s arrived, and with much fear and trembling were shown into their landlord's presence.
"Meyers," cried the squire, in great wrath, "you leave your farm at Michaelmas; and as to that young scoundrel, your son, I'll have him before the bench next bench-day, and I'll see whether I can't make him pay for such tricks as these."
"What have I done," asked old Meyers, "to deserve being turned adrift? If your honour will hear the whole of the story about this business, I don't believe you'll turn me out on the cold world, after being on that land nigh-hand forty years."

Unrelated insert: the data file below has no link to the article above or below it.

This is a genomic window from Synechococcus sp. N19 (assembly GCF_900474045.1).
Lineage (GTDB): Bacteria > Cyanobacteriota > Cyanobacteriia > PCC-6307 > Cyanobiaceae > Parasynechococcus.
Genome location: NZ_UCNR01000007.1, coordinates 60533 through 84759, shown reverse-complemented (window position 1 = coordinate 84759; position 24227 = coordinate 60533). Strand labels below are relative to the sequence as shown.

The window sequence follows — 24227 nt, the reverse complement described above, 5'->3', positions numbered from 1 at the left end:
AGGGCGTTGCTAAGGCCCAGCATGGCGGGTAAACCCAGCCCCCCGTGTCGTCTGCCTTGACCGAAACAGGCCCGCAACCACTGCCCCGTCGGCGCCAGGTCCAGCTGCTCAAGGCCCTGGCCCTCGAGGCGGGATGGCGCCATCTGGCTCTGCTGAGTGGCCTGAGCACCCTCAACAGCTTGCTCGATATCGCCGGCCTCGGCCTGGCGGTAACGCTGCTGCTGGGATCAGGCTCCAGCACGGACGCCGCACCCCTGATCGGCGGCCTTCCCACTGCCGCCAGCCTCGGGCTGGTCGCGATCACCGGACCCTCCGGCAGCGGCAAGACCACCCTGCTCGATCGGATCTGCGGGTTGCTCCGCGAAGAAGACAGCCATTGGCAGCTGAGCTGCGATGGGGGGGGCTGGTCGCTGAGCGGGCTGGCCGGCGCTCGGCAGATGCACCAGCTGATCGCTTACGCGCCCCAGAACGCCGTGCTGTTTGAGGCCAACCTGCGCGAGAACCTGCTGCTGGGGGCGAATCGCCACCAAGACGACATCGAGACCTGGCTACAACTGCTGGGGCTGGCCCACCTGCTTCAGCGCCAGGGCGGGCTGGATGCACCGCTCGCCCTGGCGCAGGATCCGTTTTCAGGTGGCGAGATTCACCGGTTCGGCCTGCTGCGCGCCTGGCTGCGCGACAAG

"'Hear!' I have heard enough about it; your son dared to lift a hand to mine, and--and I'll have no tenant on my estate that will ever venture upon such an outrage as that;--it was a great compliment to you for my son to admire your bantams, or anything on your farm, without his being subjected to such an assault."
"I don't want to excuse my boy," said old Meyers, "for touching the young squire; and right sorry I am that he
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